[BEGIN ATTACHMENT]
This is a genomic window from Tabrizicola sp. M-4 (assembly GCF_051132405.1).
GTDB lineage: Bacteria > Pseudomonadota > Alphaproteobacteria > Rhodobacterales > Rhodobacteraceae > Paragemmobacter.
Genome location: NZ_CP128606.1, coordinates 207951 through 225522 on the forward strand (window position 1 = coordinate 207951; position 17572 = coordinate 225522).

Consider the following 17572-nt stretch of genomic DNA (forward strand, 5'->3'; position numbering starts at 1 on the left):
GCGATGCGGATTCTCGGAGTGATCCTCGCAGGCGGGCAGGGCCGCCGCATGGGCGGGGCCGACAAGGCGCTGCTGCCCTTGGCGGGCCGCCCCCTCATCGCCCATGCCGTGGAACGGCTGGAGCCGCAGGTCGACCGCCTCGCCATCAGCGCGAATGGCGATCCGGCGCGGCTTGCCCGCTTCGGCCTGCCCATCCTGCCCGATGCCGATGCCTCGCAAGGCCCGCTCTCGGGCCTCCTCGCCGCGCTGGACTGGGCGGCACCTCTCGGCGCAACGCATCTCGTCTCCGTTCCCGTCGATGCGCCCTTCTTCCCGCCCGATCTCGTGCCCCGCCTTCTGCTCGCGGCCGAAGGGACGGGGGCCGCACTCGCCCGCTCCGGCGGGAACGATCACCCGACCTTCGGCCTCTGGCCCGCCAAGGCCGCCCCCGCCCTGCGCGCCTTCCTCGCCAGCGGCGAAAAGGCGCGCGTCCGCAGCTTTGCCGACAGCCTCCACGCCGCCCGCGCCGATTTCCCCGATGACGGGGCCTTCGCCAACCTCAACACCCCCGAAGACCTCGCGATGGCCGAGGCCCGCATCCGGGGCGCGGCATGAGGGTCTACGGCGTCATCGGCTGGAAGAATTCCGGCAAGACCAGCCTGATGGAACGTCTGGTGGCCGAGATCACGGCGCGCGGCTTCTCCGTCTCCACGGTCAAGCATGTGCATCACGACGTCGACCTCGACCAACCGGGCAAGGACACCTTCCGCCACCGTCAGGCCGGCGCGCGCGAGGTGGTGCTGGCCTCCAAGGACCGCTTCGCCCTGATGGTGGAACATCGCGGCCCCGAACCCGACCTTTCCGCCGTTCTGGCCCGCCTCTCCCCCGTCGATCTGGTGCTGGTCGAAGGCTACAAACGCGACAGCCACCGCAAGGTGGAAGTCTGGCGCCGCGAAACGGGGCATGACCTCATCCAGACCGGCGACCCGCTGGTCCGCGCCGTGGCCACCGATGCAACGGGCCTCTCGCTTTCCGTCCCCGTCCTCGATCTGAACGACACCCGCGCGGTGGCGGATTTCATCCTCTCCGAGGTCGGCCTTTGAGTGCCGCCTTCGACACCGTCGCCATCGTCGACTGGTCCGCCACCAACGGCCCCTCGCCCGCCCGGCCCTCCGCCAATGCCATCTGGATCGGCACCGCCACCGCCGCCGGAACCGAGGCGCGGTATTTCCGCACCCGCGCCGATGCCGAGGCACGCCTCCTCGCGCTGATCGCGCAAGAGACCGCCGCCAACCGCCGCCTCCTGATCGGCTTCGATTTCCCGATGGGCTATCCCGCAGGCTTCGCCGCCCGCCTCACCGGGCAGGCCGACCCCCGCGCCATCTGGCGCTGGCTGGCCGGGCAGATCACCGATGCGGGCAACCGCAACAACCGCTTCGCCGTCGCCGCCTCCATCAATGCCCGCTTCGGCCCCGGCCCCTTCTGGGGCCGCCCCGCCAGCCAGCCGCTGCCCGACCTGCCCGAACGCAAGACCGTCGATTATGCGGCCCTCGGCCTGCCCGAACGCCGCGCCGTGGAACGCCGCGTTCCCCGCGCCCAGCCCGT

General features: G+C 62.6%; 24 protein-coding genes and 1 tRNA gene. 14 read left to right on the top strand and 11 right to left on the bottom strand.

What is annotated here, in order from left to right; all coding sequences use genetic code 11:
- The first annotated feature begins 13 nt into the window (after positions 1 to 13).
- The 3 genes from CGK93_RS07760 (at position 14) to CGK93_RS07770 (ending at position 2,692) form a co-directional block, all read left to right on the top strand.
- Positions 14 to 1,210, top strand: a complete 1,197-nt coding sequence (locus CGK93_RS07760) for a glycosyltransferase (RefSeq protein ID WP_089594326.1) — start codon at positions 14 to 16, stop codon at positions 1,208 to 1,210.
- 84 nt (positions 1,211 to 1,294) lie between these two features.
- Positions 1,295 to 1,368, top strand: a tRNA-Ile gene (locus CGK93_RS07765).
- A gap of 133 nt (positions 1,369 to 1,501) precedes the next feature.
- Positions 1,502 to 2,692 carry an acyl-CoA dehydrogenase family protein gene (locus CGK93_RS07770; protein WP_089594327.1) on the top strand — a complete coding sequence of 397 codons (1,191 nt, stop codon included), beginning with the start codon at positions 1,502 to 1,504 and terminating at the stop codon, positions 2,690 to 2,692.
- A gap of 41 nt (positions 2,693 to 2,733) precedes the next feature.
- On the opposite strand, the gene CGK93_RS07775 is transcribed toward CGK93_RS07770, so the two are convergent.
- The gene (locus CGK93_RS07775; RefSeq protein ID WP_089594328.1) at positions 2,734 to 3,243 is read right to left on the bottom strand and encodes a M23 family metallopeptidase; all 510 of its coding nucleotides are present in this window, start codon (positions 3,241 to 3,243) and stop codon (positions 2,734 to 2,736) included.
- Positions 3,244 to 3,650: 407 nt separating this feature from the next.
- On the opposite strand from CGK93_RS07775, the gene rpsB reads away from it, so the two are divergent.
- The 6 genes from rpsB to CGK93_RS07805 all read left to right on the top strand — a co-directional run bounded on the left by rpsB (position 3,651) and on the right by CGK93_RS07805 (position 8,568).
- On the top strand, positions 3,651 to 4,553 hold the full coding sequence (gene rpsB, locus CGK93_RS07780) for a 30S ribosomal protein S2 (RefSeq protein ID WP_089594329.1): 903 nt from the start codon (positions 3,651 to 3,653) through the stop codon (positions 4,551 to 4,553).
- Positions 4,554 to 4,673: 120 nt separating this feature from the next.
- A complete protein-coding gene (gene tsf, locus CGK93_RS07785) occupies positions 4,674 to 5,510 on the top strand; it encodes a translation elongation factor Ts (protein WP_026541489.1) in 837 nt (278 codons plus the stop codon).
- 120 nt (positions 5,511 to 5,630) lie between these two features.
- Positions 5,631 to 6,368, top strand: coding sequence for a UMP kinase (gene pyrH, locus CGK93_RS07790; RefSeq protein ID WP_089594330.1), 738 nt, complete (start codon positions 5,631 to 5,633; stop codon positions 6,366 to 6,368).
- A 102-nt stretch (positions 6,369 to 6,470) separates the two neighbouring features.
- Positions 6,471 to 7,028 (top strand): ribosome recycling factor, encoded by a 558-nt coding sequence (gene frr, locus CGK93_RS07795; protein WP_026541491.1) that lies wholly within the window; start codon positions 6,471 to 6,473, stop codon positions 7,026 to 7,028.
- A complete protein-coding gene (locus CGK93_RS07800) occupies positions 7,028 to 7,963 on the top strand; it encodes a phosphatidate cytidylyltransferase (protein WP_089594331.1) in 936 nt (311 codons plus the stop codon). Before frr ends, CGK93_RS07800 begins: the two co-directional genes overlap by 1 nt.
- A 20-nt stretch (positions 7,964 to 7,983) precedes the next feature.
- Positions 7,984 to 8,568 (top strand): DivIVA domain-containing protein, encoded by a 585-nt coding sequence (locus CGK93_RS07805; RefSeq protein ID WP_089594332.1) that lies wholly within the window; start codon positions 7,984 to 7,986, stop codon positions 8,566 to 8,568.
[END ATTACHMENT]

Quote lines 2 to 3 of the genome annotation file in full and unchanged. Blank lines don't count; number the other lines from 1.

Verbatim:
GTDB lineage: Bacteria > Pseudomonadota > Alphaproteobacteria > Rhodobacterales > Rhodobacteraceae > Paragemmobacter.
Genome location: NZ_CP128606.1, coordinates 207951 through 225522 on the forward strand (window position 1 = coordinate 207951; position 17572 = coordinate 225522).